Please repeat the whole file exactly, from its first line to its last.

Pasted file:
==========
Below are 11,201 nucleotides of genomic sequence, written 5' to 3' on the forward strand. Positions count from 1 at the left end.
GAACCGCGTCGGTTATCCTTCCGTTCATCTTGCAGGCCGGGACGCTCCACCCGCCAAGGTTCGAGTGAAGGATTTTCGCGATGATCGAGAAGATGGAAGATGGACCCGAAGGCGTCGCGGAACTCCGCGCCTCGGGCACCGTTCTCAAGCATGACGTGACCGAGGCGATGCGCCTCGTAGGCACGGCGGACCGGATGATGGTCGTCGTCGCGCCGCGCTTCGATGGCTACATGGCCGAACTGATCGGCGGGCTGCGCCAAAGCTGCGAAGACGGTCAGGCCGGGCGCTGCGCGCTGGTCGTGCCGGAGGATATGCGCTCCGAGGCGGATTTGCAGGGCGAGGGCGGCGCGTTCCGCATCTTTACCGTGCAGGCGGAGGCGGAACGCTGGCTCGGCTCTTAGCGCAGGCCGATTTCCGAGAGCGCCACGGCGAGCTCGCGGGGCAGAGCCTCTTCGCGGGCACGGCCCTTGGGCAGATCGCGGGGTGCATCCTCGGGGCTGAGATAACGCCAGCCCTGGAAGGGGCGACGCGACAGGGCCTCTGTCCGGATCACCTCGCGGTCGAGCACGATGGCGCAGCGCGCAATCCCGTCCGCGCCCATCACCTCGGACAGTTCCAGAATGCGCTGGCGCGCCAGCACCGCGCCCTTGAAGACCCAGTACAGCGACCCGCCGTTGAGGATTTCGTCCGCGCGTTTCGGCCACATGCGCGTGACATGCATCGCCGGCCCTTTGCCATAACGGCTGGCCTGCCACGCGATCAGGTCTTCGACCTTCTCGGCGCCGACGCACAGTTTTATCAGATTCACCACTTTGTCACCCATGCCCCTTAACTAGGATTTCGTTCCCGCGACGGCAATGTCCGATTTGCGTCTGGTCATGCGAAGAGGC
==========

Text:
Below are 11,201 nucleotides of genomic sequence, written 5' to 3' on the forward strand. Positions count from 1 at the left end.
GAACCGCGTCGGTTATCCTTCCGTTCATCTTGCAGGCCGGGACGCTCCACCCGCCAAGGTTCGAGTGAAGGATTTTCGCGATGATCGAGAAGATGGAAGATGGACCCGAAGGCGTCGCGGAACTCCGCGCCTCGGGCACCGTTCTCAAGCATGACGTGACCGAGGCGATGCGCCTCGTAGGCACGGCGGACCGGATGATGGTCGTCGTCGCGCCGCGCTTCGATGGCTACATGGCCGAACTGATCGGCGGGCTGCGCCAAAGCTGCGAAGACGGTCAGGCCGGGCGCTGCGCGCTGGTCGTGCCGGAGGATATGCGCTCCGAGGCGGATTTGCAGGGCGAGGGCGGCGCGTTCCGCATCTTTACCGTGCAGGCGGAGGCGGAACGCTGGCTCGGCTCTTAGCGCAGGCCGATTTCCGAGAGCGCCACGGCGAGCTCGCGGGGCAGAGCCTCTTCGCGGGCACGGCCCTTGGGCAGATCGCGGGGTGCATCCTCGGGGCTGAGATAACGCCAGCCCTGGAAGGGGCGACGCGACAGGGCCTCTGTCCGGATCACCTCGCGGTCGAGCACGATGGCGCAGCGCGCAATCCCGTCCGCGCCCATCACCTCGGACAGTTCCAGAATGCGCTGGCGCGCCAGCACCGCGCCCTTGAAGACCCAGTACAGCGACCCGCCGTTGAGGATTTCGTCCGCGCGTTTCGGCCACATGCGCGTGACATGCATCGCCGGCCCTTTGCCATAACGGCTGGCCTGCCACGCGATCAGGTCTTCGACCTTCTCGGCGCCGACGCACAGTTTTATCAGATTCACCACTTTGTCACCCATGCCCCTTAACTAGGATTTCGTTCCCGCGACGGCAATGTCCGATTTGCGTCTGGTCATGCGAAGAGGC